Ferdinand, Duke of Calabria

For the prince known by this name between 1825 and 1830, see Ferdinand II of the Two Sicilies. For the head of the House of Bourbon-Two Sicilies from 1934 to 1960, see Prince Ferdinand Pius, Duke of Calabria.

Ferdinand, Duke of Calabria (Spanish: Fernando de Aragón, Duque de Calabria) (December 15, 1488 – October 20, 1550) was a Neapolitan prince who played a significant role in the Mediterranean politics of the Crown of Aragon in the early 16th century.

Coat of arms of Ferdinand, Duke of Calabria


Born in Andria, Apulia as son of the future King Frederick and his second wife, Isabella del Balzo. He held the titles of Duke of Calabria and of Apulia.

An alliance of Louis XII of France and Ferdinand II of Aragon (Frederick's cousin) had continued the claim of Louis's predecessor, Charles VIII, to the thrones of Naples and Sicily, and in 1501 they deposed Frederick, and Naples initially went to Louis, but by 1504 a new war led to Naples' seizure by Ferdinand of Aragon.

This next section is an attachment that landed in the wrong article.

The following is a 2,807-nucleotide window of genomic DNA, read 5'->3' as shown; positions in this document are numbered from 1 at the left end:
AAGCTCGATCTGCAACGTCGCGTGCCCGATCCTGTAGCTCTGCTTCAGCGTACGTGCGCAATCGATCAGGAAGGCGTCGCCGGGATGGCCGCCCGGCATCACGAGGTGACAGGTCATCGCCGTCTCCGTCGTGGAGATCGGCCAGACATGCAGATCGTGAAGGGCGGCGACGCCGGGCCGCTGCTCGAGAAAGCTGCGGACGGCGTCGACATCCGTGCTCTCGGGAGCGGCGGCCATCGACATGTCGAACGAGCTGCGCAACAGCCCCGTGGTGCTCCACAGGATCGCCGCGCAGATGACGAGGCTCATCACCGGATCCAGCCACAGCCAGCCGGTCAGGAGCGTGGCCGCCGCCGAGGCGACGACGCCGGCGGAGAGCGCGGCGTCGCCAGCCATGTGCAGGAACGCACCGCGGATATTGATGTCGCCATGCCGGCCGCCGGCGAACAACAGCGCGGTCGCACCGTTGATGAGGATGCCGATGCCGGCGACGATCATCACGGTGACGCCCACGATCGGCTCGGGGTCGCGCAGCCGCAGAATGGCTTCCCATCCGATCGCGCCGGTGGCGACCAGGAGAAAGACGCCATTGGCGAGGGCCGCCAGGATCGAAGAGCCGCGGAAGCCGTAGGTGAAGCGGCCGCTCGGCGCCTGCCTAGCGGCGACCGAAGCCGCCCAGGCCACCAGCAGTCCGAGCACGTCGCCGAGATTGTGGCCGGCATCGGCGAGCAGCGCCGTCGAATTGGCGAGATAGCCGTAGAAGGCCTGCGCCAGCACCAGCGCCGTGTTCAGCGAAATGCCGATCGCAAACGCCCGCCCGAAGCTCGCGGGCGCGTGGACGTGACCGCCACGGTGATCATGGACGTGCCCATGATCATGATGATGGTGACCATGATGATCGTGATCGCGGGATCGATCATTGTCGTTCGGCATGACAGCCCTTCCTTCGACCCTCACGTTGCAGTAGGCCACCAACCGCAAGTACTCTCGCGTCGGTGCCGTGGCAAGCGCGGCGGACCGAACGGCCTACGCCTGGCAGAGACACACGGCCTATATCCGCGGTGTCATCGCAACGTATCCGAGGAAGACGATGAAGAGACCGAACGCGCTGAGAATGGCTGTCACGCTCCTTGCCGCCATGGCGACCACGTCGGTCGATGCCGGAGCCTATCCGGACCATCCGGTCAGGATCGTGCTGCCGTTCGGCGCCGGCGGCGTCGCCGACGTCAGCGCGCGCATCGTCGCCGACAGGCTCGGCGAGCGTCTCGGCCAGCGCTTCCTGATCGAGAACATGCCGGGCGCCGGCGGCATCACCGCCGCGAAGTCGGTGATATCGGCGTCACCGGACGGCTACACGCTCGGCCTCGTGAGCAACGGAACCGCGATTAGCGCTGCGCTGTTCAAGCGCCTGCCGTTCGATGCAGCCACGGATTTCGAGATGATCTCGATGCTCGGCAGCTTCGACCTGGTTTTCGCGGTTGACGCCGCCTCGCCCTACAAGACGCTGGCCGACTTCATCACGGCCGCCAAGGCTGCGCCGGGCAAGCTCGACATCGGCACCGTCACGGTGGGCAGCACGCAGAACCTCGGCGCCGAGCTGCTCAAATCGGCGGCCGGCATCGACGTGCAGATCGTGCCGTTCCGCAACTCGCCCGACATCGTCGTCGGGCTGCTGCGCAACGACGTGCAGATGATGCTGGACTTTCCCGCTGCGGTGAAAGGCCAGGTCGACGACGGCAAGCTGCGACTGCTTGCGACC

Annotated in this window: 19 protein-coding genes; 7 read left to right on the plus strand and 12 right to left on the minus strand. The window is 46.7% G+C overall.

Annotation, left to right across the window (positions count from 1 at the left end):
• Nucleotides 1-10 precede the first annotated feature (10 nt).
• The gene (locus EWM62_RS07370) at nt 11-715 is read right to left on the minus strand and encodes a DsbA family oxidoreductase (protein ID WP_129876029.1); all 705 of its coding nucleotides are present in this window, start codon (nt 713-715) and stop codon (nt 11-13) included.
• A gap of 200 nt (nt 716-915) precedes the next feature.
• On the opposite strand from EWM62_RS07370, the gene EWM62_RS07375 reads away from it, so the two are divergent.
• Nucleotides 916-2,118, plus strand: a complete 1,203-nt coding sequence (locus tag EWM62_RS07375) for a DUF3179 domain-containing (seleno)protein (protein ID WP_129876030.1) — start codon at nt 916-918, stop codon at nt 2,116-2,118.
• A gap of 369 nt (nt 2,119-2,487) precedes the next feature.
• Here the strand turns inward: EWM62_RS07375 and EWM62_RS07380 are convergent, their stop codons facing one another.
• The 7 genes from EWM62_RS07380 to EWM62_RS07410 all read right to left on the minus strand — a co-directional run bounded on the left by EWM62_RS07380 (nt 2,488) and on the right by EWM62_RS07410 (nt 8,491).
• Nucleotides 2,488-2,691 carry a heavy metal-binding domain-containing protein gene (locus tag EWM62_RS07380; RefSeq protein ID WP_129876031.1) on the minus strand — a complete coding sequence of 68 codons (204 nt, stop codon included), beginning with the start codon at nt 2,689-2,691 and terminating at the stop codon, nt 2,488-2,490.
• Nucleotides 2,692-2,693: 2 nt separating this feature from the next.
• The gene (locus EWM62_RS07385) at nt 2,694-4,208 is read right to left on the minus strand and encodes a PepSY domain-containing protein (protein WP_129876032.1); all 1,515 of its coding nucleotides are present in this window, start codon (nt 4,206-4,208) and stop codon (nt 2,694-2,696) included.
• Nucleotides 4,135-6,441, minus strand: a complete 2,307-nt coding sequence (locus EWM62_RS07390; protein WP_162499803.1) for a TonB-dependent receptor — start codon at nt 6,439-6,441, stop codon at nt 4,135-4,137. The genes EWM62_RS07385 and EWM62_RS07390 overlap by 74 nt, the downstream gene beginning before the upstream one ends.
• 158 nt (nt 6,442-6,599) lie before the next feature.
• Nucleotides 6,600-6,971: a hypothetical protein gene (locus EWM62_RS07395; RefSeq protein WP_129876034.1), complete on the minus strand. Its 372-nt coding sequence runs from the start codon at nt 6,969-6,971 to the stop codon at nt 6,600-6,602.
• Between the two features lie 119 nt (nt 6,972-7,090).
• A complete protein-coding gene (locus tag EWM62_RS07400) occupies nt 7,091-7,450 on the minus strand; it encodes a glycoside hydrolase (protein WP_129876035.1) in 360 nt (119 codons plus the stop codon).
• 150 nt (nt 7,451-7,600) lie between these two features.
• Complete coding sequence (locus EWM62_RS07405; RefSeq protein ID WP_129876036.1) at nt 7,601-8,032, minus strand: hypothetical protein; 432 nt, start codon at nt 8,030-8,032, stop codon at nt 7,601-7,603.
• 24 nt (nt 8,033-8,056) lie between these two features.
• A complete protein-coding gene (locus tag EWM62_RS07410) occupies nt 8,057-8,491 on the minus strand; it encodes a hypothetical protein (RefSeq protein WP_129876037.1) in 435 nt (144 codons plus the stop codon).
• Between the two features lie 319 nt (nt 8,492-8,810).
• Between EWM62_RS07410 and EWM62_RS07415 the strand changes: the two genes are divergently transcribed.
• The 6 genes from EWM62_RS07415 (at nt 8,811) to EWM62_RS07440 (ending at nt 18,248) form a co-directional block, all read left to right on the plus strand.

Ferdinand was then taken prisoner by Gonzalo Fernández de Córdoba, and was moved to Barcelona as a hostage. Nevertheless, he gained the King of Aragon's friendship and later that of his grandson and successor Charles. Charles even arranged Ferdinand of Naples' marriage with his stepgrandmother, Ferdinand of Aragon's widow Germaine of Foix, in 1526. He designated them as joint viceroys of Valencia in 1537.

After Queen Germaine's death in 1538, Ferdinand married the cultivated widow Mencía de Mendoza in 1541. They became renowned for their patronage of artistic and literary works.


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